A Deeper Dive into the the Ramsey-led Offense

Courtesy: Indy Star

Obviously the biggest news of the season thus far is the change from Richard Lagow to Peyton Ramsey as the starting quarterback.   Today we examine the switch and what it could mean for the offense going forward.

As a note, all the statistics referenced below are FBS non-garbage time plays only unless otherwise noted.

The Hoosiers have been more balanced with Ramsey at QB than Lagow.  With Ramsey at quarterback, IU has called a designed run play 57% of the time compared to just 29% with Lagow.  These are designed rushing plays either in the traditional sense, a zone read, or a QB option.  Plays where Ramsey first looks to pass and then takes off are notated as pass plays in this calculation.  Even excluding the Ohio State game where IU was pretty determined not to run into the Buckeye defensive line, IU only rushed on 43% of Lagow’s snaps.

The biggest difference has been on first and second downs.  Indiana is calling a rushing play on 65% of those downs with Ramsey and only 34% with Lagow.  Again, excluding the OSU game the offense rushes 51% of those downs with Lagow.  The question for Indiana going forward will be, with Ramsey’s weaker arm, how do the Hoosiers react when defenses stack the line?  Against Charleston Southern, IU flipped the script with a pass play on 55% of first and second downs.  It appears, rightfully so, that Indiana doesn’t want to become too predictable, especially on first and second downs.

While the number of Indiana pass plays is down with Ramsey, the Hoosiers have actually been much more efficient.  Indiana has a passing success rate of 46% with Ramsey, up significantly over the 34% with Lagow.  For reference, the 2015 Indiana team primarily led by Nate Sudfeld1 had a success rate of 47%.  Last year Indiana had a passing success rate of 42%.  The 46% success rate likely isn’t sustainable.  Michigan (1st in pass defense success rate), Michigan State (25th), and Wisconsin (24th) will probably have something to say about it, but the early signs are promising.  Another encouraging fact is this success rate on passing plays isn’t the result of Ramsey scrambling out of the pocket.  On actual pass attempts, Ramsey has a success rate of 55%.  When he is scrambling, it is often just to make something out of nothing.

Performance inside the red-zone, an area in which Indiana struggled in 2016, has slightly improved in 2017.  With the collapsed field, the Ramsey offense has a 56% success rate, up significantly over the 38% with Lagow.  Indiana averaged 3.6 points per scoring opportunity in 2016, a sad average ranking 124th in FBS.  This year the Lagow offense averaged 3.9 points per scoring opportunity while the Ramsey offense has averaged 5.5.  Granted one of these scoring opportunities was against Georgia Southern where Lagow led IU on a drive to the 2 yard line before Ramsey came in and handed it to Morgan Ellison who scored a touchdown.  However, there is probably something to having a mobile quarterback deep in opponent territory that the defense must account for.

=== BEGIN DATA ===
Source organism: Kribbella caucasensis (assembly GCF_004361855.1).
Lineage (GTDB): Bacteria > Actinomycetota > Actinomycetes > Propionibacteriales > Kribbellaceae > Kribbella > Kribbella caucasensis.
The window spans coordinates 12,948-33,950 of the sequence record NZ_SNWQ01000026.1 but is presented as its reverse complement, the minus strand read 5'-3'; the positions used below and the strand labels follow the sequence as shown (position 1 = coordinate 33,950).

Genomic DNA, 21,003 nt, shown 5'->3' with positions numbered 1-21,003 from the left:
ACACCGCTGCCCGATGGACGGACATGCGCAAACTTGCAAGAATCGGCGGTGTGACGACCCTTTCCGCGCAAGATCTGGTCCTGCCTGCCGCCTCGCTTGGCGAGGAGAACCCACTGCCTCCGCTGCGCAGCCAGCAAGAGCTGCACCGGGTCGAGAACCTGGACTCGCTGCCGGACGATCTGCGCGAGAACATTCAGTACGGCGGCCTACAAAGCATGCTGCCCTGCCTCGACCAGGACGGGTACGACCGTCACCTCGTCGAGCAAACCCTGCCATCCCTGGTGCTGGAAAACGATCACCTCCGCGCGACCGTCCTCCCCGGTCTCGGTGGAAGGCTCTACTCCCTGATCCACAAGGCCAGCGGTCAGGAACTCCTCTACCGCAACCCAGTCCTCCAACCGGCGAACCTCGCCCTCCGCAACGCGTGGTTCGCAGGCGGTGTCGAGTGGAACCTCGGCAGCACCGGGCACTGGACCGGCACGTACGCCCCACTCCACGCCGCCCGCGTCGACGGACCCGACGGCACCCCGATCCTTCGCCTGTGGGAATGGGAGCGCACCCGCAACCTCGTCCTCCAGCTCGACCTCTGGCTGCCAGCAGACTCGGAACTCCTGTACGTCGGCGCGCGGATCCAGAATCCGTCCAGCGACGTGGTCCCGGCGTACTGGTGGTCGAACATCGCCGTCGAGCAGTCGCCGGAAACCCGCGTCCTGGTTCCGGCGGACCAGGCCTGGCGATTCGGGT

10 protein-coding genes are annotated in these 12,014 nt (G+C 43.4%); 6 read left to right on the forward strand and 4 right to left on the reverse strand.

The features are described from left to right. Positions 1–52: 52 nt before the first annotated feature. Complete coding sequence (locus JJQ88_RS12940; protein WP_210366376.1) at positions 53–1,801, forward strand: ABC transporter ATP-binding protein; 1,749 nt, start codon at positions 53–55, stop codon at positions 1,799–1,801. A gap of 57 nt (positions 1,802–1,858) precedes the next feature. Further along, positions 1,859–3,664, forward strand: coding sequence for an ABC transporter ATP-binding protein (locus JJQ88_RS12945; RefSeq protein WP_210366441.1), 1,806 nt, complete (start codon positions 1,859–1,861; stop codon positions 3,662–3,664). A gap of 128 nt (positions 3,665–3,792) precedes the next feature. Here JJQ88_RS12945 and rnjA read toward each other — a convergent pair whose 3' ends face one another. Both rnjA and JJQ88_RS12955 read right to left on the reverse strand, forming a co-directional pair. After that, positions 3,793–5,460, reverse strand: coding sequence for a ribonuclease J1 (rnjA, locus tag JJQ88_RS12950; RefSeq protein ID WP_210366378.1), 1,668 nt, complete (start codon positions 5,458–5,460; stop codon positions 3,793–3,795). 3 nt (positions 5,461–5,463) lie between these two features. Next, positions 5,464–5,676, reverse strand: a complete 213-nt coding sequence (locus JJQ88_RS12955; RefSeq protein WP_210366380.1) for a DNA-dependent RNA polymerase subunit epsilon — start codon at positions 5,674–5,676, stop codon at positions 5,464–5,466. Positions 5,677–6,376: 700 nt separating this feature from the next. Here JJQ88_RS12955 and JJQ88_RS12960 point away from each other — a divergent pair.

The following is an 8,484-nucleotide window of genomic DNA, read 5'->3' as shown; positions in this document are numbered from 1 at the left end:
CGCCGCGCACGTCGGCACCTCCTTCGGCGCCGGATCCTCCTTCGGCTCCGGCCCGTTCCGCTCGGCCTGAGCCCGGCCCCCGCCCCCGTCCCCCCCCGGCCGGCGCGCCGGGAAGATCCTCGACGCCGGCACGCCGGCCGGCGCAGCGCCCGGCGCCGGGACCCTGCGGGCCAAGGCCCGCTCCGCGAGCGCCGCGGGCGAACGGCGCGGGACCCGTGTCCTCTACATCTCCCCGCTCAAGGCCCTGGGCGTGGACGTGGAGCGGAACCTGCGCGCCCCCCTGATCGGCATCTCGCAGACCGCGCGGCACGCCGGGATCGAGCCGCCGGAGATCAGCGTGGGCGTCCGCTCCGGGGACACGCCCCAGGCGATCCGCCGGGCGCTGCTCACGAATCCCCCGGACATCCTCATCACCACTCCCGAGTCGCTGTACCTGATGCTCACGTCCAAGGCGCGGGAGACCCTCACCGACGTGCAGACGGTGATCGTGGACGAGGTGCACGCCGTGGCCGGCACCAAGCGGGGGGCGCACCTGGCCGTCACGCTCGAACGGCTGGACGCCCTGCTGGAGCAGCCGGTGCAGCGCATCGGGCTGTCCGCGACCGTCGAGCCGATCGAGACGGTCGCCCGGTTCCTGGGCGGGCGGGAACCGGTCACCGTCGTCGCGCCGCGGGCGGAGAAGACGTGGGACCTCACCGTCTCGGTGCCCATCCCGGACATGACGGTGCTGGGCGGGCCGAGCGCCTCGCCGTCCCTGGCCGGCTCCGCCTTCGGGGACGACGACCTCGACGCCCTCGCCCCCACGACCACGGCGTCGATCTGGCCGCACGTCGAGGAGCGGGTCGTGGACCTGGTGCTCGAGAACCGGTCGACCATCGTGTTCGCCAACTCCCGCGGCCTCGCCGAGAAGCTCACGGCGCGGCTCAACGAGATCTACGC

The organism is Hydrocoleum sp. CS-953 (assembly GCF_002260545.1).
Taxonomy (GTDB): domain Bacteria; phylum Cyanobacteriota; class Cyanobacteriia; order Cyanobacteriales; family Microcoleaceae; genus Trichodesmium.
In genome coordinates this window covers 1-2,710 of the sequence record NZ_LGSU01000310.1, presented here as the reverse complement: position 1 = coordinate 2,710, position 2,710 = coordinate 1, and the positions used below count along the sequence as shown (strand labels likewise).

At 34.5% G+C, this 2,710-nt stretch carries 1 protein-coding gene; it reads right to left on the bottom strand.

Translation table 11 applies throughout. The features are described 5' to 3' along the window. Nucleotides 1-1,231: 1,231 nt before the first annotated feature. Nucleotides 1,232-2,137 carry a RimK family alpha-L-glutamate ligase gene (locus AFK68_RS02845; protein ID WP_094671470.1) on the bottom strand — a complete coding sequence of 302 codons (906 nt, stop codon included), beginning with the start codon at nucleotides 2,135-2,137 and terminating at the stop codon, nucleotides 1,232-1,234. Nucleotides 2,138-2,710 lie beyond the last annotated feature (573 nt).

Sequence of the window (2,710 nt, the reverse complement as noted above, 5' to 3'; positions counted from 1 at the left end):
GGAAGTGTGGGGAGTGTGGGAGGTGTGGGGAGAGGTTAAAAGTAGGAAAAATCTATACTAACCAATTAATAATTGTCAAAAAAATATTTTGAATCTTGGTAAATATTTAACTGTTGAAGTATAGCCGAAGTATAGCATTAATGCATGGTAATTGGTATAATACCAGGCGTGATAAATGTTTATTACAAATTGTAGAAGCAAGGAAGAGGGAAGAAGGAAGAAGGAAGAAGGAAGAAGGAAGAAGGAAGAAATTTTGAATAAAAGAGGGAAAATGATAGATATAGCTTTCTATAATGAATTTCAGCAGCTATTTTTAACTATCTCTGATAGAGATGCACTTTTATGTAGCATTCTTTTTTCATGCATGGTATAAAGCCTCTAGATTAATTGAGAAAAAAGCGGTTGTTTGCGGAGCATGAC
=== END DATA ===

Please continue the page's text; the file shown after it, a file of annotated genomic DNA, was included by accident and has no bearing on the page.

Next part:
On the receiving side, the average depth of target (aDOT) has been pretty identical for receivers and running backs regardless of the quarterback.  The story with tight ends is remarkably different.  With Lagow, tight ends Ian Thomas and Ryan Watercutter have an aDOT of 14.  Under Ramsey, it is essentially the line of scrimmage.  The largest downfield Ramsey has passed to a tight end is 4 yards.

The running backs have better yards per catch under Ramsey.  In 2016, RBs had an average yards per catch of 6.9.2  This year with Lagow the yards per catch is 7.3.  With Ramsey, in a small sample size, the number is 11.2.  One of the complaints about Lagow was his lack of finesse on short passes.  It’s too early to tell, but hopefully Ramsey can get the ball to his backs in stride and allow them to make plays.

Finally, turnovers had to be a factor in this decision.  Including Charleston Southern and the garbage time throws, Lagow had an interception rate of 2.9% versus 2.2% for Ramsey.  Certainly 1 bad game for Ramsey can destroy this rate, but he hasn’t shown himself to be as turnover prone as Lagow.

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